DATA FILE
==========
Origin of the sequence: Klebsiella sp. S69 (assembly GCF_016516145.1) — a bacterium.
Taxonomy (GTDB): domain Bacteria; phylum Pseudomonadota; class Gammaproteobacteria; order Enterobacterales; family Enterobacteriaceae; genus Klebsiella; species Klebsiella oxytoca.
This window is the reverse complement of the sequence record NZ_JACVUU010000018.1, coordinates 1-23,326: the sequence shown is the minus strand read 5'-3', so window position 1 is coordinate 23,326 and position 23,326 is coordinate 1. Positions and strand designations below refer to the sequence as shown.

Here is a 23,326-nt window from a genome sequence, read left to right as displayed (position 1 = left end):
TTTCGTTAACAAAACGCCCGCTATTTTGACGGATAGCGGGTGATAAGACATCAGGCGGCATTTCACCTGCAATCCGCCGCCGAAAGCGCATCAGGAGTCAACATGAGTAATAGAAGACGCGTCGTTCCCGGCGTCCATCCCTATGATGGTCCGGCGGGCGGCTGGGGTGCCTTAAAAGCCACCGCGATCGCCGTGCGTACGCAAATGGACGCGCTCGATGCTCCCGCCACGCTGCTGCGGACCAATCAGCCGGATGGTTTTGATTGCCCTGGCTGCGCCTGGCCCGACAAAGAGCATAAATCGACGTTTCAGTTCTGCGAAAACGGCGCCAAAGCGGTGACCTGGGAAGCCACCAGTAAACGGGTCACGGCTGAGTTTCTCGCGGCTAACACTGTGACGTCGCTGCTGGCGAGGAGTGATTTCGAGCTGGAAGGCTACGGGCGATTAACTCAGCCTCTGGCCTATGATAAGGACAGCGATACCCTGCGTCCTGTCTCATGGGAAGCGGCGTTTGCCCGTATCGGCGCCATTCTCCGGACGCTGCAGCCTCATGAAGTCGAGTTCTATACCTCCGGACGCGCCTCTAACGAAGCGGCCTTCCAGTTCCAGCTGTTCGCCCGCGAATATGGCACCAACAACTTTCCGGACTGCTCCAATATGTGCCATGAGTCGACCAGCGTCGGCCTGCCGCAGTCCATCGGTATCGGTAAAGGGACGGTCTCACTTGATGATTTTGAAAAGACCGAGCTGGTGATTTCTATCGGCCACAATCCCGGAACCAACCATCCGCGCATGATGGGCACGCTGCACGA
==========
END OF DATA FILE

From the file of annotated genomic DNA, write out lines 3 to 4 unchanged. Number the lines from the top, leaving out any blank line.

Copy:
This window is the reverse complement of the sequence record NZ_JACVUU010000018.1, coordinates 1-23,326: the sequence shown is the minus strand read 5'-3', so window position 1 is coordinate 23,326 and position 23,326 is coordinate 1. Positions and strand designations below refer to the sequence as shown.

Here is a 23,326-nt window from a genome sequence, read left to right as displayed (position 1 = left end):